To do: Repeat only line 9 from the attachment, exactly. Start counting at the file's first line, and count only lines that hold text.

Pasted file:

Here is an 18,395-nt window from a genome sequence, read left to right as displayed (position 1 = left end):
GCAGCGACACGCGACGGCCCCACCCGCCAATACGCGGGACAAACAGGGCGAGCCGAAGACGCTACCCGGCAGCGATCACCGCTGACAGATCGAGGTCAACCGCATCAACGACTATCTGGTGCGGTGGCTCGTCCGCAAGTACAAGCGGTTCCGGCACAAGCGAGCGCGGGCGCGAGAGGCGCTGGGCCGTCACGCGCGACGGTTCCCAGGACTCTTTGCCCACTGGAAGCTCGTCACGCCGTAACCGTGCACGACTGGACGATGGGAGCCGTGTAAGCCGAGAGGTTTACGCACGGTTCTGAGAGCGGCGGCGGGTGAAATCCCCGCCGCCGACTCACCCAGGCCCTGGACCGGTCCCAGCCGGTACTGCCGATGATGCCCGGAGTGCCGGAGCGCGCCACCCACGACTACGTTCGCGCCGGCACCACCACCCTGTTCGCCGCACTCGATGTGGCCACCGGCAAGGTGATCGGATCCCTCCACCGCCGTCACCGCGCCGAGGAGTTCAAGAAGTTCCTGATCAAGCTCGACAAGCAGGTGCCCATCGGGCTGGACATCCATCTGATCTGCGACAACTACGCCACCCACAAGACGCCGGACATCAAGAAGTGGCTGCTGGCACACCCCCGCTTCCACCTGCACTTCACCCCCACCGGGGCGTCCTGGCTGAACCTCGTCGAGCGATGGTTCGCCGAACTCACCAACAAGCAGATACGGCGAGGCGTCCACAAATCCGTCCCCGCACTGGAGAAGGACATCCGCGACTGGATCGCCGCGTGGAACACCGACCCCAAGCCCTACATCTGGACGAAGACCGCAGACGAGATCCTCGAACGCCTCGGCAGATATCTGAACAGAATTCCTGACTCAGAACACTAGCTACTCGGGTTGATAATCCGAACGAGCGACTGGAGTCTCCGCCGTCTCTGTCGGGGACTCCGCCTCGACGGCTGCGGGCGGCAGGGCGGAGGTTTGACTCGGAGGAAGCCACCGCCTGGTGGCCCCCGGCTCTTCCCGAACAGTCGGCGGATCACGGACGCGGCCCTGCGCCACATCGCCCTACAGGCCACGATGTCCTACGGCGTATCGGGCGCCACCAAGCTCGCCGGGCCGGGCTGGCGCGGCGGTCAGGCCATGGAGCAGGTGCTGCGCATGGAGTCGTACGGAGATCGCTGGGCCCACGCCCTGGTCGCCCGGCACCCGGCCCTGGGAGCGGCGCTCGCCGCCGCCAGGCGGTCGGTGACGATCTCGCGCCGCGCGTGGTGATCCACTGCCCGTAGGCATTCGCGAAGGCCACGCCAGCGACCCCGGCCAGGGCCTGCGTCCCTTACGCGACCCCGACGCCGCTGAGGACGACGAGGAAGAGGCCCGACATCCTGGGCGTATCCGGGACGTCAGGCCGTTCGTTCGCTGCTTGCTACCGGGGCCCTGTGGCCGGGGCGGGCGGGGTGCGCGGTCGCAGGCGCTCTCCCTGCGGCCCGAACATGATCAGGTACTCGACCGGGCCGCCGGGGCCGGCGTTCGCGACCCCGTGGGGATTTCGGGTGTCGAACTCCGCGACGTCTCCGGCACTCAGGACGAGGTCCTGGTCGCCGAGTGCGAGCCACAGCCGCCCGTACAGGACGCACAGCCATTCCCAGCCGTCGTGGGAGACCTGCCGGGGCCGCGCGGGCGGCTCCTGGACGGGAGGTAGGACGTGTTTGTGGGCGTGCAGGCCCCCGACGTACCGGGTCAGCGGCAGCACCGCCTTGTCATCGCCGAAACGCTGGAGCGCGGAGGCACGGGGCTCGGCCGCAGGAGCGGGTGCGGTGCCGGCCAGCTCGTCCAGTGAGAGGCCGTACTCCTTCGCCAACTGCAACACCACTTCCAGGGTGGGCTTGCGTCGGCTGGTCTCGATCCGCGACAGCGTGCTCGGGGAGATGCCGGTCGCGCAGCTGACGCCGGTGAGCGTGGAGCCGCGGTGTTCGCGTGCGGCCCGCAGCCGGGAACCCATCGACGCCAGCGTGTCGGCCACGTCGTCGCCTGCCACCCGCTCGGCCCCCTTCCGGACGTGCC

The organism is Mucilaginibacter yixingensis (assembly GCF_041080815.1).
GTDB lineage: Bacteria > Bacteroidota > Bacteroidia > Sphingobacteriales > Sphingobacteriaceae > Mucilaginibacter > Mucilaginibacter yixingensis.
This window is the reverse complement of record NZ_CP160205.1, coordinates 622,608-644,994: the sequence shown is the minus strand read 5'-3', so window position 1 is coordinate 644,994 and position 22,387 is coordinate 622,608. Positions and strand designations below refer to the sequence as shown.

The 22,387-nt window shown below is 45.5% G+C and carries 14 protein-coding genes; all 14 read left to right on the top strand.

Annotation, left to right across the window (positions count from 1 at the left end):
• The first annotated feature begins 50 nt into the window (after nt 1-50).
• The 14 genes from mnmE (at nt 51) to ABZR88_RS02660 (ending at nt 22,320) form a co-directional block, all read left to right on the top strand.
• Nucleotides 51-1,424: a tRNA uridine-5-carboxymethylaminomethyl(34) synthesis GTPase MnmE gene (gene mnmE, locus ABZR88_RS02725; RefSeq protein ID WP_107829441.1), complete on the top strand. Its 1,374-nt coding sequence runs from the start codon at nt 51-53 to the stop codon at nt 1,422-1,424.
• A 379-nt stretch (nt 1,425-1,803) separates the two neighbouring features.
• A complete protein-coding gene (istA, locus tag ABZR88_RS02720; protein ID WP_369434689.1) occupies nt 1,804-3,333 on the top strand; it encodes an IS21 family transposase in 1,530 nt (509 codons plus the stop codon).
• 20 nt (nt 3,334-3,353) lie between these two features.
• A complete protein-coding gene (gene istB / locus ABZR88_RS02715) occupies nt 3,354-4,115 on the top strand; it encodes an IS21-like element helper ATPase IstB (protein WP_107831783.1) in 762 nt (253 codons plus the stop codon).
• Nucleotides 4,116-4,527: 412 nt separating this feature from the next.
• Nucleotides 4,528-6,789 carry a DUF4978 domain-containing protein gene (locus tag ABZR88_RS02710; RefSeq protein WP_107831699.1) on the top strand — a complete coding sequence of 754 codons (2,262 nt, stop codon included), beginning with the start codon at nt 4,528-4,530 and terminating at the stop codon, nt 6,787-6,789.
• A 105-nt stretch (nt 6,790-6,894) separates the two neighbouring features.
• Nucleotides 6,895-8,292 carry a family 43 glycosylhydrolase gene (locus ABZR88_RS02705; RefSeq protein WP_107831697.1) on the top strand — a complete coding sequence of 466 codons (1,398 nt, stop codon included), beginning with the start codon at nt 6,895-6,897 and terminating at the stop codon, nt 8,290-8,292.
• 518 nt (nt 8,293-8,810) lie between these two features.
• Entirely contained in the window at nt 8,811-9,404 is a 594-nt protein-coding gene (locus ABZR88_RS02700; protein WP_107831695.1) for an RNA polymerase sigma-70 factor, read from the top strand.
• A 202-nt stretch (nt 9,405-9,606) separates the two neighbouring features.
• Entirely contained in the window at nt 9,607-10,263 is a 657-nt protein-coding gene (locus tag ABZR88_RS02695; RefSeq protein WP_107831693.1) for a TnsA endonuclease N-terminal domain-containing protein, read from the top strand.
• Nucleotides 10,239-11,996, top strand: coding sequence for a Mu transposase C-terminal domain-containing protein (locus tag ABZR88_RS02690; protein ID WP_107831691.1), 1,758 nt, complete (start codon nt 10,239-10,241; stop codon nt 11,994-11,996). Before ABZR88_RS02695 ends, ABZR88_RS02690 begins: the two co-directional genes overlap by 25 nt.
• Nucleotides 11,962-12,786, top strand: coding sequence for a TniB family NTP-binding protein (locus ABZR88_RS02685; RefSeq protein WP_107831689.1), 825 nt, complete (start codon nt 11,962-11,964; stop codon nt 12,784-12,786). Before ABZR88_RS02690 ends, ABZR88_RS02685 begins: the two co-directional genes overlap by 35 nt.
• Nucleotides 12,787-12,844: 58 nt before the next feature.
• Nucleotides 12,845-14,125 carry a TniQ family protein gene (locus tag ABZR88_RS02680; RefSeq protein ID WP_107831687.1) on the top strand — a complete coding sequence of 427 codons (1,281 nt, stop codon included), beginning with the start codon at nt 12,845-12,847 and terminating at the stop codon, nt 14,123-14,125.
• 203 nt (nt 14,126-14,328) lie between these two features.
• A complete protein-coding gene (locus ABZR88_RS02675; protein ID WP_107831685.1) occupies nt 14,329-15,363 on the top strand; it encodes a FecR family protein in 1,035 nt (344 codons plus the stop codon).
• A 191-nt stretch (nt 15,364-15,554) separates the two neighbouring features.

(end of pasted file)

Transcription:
• The 14 genes from mnmE (at nt 51) to ABZR88_RS02660 (ending at nt 22,320) form a co-directional block, all read left to right on the top strand.